Shower Take a warm shower to draw out the heat of your sunburn. The warm water will increase circulation to the area while hydrating it, thereby speeding the healing process.

Tea Make some tea, cool, and apply to the burn. While any tea may be beneficial, mint tea, such as peppermint or spearmint are especially good. The teas have tannins that help the healing process.

Urtica urens Put 20 drops of urtica urens tincture in four ounces of water and bathe the skin. This remedy is good for itchy, prickly skin.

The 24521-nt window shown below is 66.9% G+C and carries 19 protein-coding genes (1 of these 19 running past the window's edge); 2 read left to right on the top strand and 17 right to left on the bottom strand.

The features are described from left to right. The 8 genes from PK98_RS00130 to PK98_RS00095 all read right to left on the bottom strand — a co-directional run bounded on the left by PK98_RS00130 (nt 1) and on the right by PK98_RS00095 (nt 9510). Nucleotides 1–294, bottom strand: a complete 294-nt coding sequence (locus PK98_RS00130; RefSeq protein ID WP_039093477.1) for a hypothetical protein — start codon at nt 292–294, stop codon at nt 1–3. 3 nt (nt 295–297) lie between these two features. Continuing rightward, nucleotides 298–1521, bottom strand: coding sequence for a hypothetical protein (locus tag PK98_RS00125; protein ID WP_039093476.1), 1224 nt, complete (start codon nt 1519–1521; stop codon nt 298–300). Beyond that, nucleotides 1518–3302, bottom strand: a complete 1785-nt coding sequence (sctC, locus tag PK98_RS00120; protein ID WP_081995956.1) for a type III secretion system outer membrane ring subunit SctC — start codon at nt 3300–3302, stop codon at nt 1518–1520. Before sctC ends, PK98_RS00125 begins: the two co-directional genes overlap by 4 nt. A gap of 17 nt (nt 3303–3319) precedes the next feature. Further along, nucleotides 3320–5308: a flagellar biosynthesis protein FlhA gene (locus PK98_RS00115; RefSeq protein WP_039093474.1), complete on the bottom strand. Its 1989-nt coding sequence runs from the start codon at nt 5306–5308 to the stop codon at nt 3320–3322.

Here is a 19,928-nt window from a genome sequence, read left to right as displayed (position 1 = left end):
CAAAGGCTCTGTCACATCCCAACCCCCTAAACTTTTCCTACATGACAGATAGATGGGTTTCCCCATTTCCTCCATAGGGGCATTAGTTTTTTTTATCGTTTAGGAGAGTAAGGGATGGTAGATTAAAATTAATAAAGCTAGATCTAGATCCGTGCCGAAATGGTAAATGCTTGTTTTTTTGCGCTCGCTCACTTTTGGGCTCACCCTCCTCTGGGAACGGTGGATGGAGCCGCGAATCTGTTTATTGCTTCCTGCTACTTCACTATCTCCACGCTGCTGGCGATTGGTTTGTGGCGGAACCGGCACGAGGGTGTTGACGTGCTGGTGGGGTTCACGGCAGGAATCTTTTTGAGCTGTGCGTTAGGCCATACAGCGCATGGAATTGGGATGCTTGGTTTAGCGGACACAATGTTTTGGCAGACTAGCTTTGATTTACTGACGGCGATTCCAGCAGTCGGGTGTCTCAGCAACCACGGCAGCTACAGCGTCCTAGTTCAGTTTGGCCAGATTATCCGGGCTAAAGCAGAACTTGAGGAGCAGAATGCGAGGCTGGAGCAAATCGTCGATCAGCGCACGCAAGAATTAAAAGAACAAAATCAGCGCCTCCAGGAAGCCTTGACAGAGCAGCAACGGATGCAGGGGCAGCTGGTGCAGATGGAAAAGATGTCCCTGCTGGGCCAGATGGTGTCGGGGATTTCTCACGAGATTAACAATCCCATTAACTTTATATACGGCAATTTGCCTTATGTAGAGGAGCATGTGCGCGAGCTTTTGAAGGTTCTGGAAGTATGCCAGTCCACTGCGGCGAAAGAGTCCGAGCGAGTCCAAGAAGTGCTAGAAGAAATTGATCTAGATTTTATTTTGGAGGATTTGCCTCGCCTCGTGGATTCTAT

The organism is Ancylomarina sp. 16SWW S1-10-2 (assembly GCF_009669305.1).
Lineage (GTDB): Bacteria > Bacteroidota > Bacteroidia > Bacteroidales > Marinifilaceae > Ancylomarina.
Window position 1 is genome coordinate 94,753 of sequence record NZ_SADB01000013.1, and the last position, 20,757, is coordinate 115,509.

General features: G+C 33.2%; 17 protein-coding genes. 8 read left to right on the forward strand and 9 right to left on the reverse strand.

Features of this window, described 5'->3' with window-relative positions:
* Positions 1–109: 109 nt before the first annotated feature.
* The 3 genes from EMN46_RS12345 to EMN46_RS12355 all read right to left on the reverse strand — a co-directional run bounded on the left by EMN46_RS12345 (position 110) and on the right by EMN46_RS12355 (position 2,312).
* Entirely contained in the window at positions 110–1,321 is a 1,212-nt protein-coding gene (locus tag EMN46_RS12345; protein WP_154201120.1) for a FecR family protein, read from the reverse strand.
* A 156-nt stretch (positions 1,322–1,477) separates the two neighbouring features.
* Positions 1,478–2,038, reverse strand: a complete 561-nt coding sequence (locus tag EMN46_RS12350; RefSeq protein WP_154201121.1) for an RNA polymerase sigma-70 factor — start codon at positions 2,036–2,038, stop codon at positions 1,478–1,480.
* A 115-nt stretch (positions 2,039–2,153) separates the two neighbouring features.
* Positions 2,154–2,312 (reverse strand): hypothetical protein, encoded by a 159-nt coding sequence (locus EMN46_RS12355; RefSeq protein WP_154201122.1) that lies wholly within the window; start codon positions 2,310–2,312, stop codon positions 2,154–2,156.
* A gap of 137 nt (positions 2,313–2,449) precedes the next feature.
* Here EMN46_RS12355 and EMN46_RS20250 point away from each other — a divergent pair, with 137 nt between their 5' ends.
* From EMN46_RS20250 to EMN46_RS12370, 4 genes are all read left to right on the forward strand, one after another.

Vinegar See Apple Cider Vinegar remedy above.

Witch hazel Make a decoction of witch hazel and apply with a compress.

Yarrow Native Americans used an infusion of ground yarrow as a wash.

Yogurt Apply plain yogurt with live cultures, let it stand for a few minutes, then rinse off under cool water.

  • Another remedy using yogurt is to mix equal parts of yogurt and mashed strawberries and apply to the sunburned area for 15 minutes. Rinse with cool water.

Caution! You may have sun poisoning if you experience chills, fever, or get blisters or a rash. See your physician!